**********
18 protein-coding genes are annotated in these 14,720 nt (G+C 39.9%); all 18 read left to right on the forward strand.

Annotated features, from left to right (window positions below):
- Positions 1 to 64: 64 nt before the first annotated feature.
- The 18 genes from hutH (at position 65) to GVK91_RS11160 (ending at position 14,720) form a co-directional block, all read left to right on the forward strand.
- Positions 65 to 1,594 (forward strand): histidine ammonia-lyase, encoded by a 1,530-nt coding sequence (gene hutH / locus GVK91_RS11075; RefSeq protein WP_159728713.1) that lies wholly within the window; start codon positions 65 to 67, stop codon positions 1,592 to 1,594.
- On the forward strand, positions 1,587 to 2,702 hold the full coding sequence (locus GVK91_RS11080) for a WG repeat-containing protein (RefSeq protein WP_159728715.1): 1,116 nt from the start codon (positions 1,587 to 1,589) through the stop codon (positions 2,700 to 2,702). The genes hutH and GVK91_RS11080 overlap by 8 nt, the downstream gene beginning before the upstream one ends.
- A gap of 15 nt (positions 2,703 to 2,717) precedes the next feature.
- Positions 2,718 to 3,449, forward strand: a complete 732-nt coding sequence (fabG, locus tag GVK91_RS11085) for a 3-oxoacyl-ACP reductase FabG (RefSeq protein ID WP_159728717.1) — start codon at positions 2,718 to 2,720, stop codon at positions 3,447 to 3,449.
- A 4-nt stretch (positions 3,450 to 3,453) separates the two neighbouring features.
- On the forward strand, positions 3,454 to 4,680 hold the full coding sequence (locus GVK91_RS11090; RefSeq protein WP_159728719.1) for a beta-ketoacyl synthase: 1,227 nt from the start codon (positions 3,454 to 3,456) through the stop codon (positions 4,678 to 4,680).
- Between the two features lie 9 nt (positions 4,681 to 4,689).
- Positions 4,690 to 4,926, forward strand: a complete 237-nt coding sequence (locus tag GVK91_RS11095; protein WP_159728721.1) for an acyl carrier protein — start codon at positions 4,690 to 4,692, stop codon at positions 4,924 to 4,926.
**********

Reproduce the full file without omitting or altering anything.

18 protein-coding genes are annotated in these 14,720 nt (G+C 39.9%); all 18 read left to right on the forward strand.

Annotated features, from left to right (window positions below):
- Positions 1 to 64: 64 nt before the first annotated feature.
- The 18 genes from hutH (at position 65) to GVK91_RS11160 (ending at position 14,720) form a co-directional block, all read left to right on the forward strand.
- Positions 65 to 1,594 (forward strand): histidine ammonia-lyase, encoded by a 1,530-nt coding sequence (gene hutH / locus GVK91_RS11075; RefSeq protein WP_159728713.1) that lies wholly within the window; start codon positions 65 to 67, stop codon positions 1,592 to 1,594.
- On the forward strand, positions 1,587 to 2,702 hold the full coding sequence (locus GVK91_RS11080) for a WG repeat-containing protein (RefSeq protein WP_159728715.1): 1,116 nt from the start codon (positions 1,587 to 1,589) through the stop codon (positions 2,700 to 2,702). The genes hutH and GVK91_RS11080 overlap by 8 nt, the downstream gene beginning before the upstream one ends.
- A gap of 15 nt (positions 2,703 to 2,717) precedes the next feature.
- Positions 2,718 to 3,449, forward strand: a complete 732-nt coding sequence (fabG, locus tag GVK91_RS11085) for a 3-oxoacyl-ACP reductase FabG (RefSeq protein ID WP_159728717.1) — start codon at positions 2,718 to 2,720, stop codon at positions 3,447 to 3,449.
- A 4-nt stretch (positions 3,450 to 3,453) separates the two neighbouring features.
- On the forward strand, positions 3,454 to 4,680 hold the full coding sequence (locus GVK91_RS11090; RefSeq protein WP_159728719.1) for a beta-ketoacyl synthase: 1,227 nt from the start codon (positions 3,454 to 3,456) through the stop codon (positions 4,678 to 4,680).
- Between the two features lie 9 nt (positions 4,681 to 4,689).
- Positions 4,690 to 4,926, forward strand: a complete 237-nt coding sequence (locus tag GVK91_RS11095; protein WP_159728721.1) for an acyl carrier protein — start codon at positions 4,690 to 4,692, stop codon at positions 4,924 to 4,926.